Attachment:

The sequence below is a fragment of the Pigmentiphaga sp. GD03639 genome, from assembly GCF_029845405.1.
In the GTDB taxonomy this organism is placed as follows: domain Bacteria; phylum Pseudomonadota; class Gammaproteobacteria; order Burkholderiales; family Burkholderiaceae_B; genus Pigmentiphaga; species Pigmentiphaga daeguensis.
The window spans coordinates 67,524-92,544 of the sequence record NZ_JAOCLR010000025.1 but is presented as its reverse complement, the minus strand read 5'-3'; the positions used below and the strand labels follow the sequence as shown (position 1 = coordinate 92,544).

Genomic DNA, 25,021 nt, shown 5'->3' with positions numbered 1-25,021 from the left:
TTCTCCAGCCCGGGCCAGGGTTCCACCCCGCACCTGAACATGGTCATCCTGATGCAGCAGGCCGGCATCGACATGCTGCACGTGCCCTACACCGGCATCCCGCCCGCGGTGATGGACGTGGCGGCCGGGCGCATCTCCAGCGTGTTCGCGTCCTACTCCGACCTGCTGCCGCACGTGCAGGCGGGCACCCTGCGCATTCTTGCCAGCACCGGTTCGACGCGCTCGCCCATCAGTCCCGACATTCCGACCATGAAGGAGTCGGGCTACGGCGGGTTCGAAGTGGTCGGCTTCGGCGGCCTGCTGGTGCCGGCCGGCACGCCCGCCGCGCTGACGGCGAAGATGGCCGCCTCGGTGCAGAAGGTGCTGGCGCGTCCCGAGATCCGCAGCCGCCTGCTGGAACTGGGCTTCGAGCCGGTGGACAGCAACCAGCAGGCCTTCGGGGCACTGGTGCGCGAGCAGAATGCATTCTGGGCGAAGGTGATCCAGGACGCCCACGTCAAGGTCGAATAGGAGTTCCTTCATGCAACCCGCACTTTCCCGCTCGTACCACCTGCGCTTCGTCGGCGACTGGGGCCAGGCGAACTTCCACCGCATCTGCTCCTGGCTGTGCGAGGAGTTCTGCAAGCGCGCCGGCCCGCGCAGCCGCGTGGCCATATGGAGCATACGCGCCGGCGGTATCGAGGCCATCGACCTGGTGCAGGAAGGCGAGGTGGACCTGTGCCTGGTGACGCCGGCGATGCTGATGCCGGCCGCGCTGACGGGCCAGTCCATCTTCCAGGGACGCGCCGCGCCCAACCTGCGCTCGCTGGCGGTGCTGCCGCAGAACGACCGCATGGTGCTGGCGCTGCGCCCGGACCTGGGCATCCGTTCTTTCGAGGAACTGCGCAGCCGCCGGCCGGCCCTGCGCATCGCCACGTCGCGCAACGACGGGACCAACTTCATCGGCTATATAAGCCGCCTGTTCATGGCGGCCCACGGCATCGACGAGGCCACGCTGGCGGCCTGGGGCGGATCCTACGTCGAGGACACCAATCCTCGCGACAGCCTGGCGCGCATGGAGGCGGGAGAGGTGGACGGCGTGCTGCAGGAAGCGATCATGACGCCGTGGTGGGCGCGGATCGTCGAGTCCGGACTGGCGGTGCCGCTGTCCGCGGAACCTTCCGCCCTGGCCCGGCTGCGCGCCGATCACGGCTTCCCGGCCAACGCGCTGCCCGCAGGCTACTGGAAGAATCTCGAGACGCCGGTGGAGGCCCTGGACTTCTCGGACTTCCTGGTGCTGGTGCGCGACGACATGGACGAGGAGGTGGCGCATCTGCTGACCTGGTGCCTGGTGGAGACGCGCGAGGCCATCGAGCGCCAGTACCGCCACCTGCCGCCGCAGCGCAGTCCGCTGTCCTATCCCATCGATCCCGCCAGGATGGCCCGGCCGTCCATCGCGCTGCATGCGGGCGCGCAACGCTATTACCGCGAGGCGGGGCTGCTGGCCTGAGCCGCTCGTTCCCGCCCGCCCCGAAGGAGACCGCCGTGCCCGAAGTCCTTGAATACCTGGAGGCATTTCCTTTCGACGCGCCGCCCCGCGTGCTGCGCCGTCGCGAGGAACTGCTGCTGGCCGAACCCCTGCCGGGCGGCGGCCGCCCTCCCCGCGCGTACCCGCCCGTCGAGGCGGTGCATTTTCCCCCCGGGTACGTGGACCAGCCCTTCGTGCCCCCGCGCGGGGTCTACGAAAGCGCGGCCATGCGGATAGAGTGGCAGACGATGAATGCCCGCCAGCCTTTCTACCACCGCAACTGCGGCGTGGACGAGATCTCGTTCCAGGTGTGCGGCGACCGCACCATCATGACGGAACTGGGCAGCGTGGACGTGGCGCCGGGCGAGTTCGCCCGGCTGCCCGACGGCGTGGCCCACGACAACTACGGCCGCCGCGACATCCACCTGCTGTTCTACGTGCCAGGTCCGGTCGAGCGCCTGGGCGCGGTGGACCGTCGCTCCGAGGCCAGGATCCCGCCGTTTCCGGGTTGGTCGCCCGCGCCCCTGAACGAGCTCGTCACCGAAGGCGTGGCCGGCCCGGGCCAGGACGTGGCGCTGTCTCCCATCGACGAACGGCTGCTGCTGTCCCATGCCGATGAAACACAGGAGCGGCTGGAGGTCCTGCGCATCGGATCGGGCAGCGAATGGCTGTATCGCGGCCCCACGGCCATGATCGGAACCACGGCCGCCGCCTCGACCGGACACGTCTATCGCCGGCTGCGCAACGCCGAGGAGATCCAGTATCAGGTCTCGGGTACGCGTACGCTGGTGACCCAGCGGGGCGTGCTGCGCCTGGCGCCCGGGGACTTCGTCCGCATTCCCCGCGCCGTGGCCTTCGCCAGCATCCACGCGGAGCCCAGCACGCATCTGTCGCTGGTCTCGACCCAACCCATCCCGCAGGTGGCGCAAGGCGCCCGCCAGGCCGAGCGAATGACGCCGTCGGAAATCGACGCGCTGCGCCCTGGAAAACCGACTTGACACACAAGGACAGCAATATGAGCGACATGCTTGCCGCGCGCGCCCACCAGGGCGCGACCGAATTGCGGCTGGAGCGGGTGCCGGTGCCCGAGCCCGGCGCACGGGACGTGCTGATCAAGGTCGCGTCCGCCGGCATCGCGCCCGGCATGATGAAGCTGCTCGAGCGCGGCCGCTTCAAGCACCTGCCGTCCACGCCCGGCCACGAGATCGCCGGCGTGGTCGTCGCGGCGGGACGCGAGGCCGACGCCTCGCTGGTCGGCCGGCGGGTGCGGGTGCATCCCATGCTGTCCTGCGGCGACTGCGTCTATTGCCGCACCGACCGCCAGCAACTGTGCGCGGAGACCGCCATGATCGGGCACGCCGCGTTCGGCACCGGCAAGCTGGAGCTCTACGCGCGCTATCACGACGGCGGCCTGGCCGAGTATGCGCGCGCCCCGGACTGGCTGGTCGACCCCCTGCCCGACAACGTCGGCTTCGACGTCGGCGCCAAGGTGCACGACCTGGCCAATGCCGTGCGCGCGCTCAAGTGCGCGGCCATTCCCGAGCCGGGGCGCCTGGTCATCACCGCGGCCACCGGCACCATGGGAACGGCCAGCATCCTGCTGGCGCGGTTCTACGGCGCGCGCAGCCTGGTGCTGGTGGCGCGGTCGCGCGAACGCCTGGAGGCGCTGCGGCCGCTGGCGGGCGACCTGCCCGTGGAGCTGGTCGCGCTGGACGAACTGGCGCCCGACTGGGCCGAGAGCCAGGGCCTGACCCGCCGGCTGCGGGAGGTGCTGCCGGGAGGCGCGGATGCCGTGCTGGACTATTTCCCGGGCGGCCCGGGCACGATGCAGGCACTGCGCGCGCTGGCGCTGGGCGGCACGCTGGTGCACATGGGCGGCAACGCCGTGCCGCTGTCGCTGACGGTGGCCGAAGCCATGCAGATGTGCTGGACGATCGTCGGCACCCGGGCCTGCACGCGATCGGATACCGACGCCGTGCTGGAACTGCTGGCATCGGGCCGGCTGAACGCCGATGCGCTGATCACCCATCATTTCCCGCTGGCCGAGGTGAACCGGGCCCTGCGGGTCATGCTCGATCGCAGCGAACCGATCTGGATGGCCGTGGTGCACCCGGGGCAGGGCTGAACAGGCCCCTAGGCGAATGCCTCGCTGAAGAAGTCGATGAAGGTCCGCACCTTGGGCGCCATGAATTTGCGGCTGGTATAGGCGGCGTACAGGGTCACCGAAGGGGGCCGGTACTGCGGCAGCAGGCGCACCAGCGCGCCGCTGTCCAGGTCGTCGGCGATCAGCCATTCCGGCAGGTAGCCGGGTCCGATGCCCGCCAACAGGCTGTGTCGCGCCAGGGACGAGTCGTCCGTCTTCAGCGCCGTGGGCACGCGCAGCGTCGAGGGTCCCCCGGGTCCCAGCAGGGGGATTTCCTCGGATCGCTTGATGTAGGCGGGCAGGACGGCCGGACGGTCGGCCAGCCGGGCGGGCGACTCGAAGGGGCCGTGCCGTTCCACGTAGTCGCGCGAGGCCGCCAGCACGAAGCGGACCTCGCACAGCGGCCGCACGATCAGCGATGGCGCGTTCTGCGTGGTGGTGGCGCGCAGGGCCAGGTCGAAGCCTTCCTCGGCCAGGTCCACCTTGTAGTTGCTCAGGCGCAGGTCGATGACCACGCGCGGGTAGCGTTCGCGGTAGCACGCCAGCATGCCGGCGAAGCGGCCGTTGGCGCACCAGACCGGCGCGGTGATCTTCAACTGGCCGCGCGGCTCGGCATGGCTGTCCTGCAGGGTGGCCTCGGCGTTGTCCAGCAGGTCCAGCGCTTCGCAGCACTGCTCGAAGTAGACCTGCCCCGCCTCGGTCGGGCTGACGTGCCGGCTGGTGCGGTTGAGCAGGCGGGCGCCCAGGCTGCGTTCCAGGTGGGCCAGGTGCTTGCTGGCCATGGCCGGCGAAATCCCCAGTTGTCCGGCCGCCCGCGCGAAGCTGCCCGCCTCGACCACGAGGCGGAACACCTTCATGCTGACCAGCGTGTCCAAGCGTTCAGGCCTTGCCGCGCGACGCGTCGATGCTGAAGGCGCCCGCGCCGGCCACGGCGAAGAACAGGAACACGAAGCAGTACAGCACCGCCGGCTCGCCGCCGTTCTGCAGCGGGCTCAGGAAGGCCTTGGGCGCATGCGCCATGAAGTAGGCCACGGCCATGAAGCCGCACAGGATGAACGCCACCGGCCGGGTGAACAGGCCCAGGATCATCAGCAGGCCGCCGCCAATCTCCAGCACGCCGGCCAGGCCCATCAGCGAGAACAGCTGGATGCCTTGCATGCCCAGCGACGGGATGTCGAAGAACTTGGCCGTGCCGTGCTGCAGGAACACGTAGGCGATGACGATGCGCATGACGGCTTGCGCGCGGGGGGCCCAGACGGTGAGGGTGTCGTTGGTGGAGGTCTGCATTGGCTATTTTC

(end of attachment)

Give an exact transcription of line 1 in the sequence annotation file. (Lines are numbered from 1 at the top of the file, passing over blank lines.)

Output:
The sequence below is a fragment of the Pigmentiphaga sp. GD03639 genome, from assembly GCF_029845405.1.